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Lab1_E field and potential_220116_RA_blank.docx - Lab 1....

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Lab 1. Electric Fields and PotentialsLab Group No:________________Name:________________________Name:______________________Name:____________________Student ID:___________________Student ID: __________________Student ID: ________________Note: Please obtain your instructor’s signature by demonstrating your work.[1mark]ObjectivesInvestigate the spatial distribution and shape of equipotential surfaces near oppositely chargedelectrodes, construct electric field lines perpendicular to the equipotential lines.Determine the dependence of the magnitude of electric field (E) on the distance from chargedelectrodes.BackgroundElectrostaticsstudy the phenomena arising from stationary or slow-moving electric charges. Thisincludes powerful lightning storm, spontaneous explosion of grain silos, the damage of electroniccomponents during manufacturing, to the operation of photocopiers. The spatial distributions ofelectricfieldandvoltage potentialare the most frequent subjects of classical electrostatic problems.AnElectric Field (E)is a region of space in which a charge would be acted upon by anelectric force. Ifa charge q at a certain point is acted on by the forceF, the electric fieldEat that point is definedas the ratio betweenFand q:´E=´FqEis avector quantity, with the direction of the force on a positive charge. TheunitofEis thenewton per coulomb (N/C) or, more commonly, the equivalent unit volt per meter (V/m).Electric Field linesare used to describe a force field, by using imaginarylines. The direction of an electric field line at any point is the direction ofthe force that would be exerted on a positive test charge placed at that pointin space. Field lines are close together where the field is strong and far apartwhere the field is weak. For example, in Figure.1, the Electric Field,surrounding a positive point charge, has field lines directed radiallyoutward, and it has the larger magnitude at Point A than at Point B.The rules for drawing electric field lines are as follows:Figure 1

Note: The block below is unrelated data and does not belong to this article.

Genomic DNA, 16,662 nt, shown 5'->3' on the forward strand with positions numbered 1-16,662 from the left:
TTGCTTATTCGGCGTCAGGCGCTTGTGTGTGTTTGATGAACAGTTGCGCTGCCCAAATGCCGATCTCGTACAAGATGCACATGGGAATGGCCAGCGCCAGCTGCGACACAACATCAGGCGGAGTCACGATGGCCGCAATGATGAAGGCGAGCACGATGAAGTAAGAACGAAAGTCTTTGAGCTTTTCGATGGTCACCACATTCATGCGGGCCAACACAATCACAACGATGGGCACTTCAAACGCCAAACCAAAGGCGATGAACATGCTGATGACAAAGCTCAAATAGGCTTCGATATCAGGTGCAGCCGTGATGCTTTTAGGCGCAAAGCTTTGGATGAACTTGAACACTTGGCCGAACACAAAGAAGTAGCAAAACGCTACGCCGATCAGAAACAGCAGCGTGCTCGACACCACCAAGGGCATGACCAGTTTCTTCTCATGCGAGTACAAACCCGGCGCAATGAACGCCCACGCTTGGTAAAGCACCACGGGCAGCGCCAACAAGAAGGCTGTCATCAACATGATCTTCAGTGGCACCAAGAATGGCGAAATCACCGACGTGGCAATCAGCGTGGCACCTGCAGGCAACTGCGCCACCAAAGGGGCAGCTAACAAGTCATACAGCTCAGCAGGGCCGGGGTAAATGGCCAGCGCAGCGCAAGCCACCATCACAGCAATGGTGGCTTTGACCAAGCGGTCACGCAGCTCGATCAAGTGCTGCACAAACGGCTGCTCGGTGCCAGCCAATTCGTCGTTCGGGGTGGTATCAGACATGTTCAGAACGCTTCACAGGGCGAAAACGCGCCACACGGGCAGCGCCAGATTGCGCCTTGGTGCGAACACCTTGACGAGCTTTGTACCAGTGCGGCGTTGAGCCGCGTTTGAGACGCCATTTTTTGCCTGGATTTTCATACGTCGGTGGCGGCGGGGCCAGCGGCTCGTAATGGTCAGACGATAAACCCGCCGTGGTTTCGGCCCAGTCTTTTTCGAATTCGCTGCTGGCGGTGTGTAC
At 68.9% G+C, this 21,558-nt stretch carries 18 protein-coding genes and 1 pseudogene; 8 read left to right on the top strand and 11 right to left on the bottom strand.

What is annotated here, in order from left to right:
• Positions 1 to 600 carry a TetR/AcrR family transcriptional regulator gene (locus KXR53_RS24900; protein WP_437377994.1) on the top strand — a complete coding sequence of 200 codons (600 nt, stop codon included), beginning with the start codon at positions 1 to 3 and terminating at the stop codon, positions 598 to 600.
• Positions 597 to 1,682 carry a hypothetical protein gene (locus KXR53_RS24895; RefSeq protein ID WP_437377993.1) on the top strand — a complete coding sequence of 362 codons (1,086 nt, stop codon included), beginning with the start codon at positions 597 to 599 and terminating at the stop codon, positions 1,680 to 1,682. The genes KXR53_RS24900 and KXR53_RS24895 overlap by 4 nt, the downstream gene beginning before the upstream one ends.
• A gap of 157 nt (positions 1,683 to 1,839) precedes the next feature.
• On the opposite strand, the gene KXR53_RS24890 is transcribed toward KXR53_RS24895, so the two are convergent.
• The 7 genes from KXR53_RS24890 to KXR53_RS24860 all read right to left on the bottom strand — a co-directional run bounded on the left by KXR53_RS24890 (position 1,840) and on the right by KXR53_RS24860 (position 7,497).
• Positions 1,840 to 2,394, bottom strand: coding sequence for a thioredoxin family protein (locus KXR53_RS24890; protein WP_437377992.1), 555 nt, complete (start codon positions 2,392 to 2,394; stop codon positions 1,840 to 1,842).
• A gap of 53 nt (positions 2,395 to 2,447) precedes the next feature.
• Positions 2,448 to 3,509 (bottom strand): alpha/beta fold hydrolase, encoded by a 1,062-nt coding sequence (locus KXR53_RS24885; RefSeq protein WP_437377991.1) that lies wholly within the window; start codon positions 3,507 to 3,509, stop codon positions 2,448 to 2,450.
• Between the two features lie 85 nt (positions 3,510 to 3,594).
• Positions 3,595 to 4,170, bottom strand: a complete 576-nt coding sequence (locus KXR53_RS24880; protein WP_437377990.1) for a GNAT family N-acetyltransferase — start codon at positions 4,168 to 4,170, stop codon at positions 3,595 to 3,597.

Physics-2The lines must begin on a positive charge and terminate on a negative charge. In the case of anexcess of one type of charge, some lines will begin or end infinitely far away.The number of lines drawn leaving a positive charge or approaching a negative charge isproportional to the magnitude of the charge.No two field lines can cross.Thepotential difference (V)between two points in an electric field is the amount of work needed totake a charge of 1 C from one of the points to the other. A battery uses chemical reactions to produce apotential difference between its terminals; a generator uses electromagnetic induction for this purpose.V=WqThe unit of potential difference is the volt (V),1volt=1joule/coulombThe electric field is a measure of the rate change of the electric potential with respect to position. Fortwo points separated by a very small distance∆ xwith potential difference∆Vbetween thepoints, the electric field E isE=dVdx=∆V∆ xNote: This lab is a numerical simulation for electrostatic field. The measured equipotential lines lie on atwo-dimensional plane of your paper instead of three-dimensional surfaces.

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Term
Spring
Professor
professor_unknown
Tags
Electrostatics, Magnetic Field, Electric charge

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